Sie sind auf Seite 1von 10

Cambridge University Press 0521864747 - Presumption and the Practices of Tentative Cognition Nicholas Rescher Excerpt More information

1
The Legal Roots of Presumption

1. What Presumption Is All About


To presume in the presently relevant sense of the term is to accept something in the absence of the further relevant information that would ordinarily be deemed necessary to establish it. The term derives from the Latin praesumere: to take before or to take for granted.1 Presumption has gured in legal reasoning since classical antiquity. There is nothing modern or cutting-edge about it: it is one of the oldest tricks in the book. Presumption found its rst and still most prominent role in the context of the law, where a presumption mandates a trier to accept a certain fact once some other correlative fact has been established. The French Code civil denes presumptions as Consequences drawn by the law or the magistrate from a known to an unknown fact.2 Legal presumptions provide a way of lling in at least pro tem the gaps that obtain in conditions of incomplete information. (The presumption of innocence provides a paradigm example here.) Such a legal presumption (praesumptio juris) is an inference from a fact that, by legal prescription, stands until refuted. Presumption of

There is also a different presently irrelevant sense of the term in which it means to lay claim to a merit or good without having done anything to deserve it. This is akin to the sort of self-aggrandizement or self-assertion at issue with hubris. Consquences qui la loi ou le magistrat tire dun fait connu a un fait inconnu. Bk. III, pt. iii, e ` sect, iii, art. 1349.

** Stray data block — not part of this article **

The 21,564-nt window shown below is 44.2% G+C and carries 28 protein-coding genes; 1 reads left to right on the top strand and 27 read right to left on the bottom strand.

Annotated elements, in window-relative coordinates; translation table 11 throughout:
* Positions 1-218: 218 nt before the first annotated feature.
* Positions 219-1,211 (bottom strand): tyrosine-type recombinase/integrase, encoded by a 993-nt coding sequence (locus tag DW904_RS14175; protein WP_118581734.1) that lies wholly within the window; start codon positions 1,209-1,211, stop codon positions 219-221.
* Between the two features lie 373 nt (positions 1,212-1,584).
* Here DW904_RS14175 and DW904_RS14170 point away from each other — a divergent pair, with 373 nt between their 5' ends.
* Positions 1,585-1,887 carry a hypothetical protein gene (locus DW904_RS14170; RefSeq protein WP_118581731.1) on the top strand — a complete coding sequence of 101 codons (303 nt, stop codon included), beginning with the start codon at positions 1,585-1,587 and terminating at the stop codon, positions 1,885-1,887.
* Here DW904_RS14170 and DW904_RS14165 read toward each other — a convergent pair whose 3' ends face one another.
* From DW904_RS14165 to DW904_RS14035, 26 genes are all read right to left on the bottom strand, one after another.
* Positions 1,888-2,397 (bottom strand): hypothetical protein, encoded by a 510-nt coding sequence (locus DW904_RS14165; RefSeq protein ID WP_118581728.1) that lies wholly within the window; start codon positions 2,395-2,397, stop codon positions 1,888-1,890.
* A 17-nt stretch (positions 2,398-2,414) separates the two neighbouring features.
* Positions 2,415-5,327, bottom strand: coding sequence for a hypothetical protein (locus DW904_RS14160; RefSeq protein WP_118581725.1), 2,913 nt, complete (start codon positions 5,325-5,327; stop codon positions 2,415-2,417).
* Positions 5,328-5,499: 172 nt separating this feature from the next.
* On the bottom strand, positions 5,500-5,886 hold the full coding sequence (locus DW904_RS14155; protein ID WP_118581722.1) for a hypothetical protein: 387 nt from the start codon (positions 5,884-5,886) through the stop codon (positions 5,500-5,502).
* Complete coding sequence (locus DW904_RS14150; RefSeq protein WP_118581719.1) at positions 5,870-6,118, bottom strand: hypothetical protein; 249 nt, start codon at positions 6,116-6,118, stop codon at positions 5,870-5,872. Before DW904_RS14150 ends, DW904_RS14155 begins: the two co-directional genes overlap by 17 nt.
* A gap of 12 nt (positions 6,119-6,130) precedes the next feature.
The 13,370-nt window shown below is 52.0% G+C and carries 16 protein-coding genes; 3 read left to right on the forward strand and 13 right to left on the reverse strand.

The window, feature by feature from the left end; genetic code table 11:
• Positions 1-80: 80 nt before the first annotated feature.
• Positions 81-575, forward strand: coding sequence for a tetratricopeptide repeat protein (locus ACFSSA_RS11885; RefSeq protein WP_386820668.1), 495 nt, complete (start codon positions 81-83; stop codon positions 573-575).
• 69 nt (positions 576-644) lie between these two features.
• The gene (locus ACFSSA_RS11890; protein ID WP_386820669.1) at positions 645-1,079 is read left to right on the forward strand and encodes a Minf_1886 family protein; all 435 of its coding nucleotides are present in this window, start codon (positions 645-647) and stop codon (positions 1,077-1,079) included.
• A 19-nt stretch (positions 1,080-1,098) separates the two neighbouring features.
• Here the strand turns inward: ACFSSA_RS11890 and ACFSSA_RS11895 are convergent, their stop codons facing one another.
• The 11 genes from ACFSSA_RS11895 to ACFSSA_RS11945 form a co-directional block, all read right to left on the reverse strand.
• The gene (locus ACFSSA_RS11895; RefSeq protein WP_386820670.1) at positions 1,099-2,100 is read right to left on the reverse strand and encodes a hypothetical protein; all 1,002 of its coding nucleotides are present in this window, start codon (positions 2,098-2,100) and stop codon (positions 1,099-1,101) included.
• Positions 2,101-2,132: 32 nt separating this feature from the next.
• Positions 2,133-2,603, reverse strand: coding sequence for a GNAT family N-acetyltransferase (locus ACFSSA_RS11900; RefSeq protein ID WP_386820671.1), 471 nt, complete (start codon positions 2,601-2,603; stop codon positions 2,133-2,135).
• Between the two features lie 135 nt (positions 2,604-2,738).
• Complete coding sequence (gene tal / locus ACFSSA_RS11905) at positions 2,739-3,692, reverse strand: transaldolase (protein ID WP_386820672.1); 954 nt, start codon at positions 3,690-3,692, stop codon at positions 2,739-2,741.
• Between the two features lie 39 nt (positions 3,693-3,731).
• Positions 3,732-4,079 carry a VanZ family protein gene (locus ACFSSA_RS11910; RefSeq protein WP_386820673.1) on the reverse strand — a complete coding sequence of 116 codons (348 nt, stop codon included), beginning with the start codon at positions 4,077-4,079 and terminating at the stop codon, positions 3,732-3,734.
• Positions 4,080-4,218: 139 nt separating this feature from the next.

Cambridge University Press

www.cambridge.org

Cambridge University Press 0521864747 - Presumption and the Practices of Tentative Cognition Nicholas Rescher Excerpt More information

The Legal Roots of Presumption

this sort is a gap-lling resource: it comes into operation only in the absence of relevant information or evidence, and it leaves the scene once suitably strong evidential indications come to view. One authority has elucidated the conception of presumption in the following terms:
A presumption in the ordinary sense is an inference. . . . The subject of presumptions, so far as they are mere inferences or arguments, belongs, not to the law of evidence, or to law at all, but to rules of reasoning. But a legal presumption, or, as it is sometimes called, a presumption of law, as distinguished from a presumption of fact, is something more. It may be described, in [Sir James] Stephens language, as a rule of law that courts and judges shall draw a particular inference from a particular fact, or from particular evidence, unless and until the truth (perhaps it would be better to say soundness) of the inference is disproved.3

A legal presumption is thus a supposition relative to the given facts a supposition that, by legal prescription, is to stand until refuted. The tabulation of Display 1.1 lists some typical instances of legal presumption.4 In every case the qualifying addendum absent proof or evidence to the contrary can and should uniformly be appended to the statement of such presumptive stipulations. The presumptions they specify can and should hold good until such time as counterindications come to view. For a presumption is not a fact but a provisional estimate of the facts. It is defeasible but nevertheless secure until actually defeated: it remains in place unless and until it is displaced by destabilizing developments. Legal presumption species an inference that is to be drawn from certain facts in the absence of better information; it indicates a conclusion that, by legal prescription, is to stand until duly set aside, on the model of the presumption of innocence. In many cases the legal presumption at issue can be defeated by appropriate evidence to the contrary. Presumption of this sort is sometimes called an argument from ignorance, but this is really not quite right; it is an argument in ignorance. For ignorance is not a ground or premise for which to reason but a circumstance in which one reasons as best one can, faute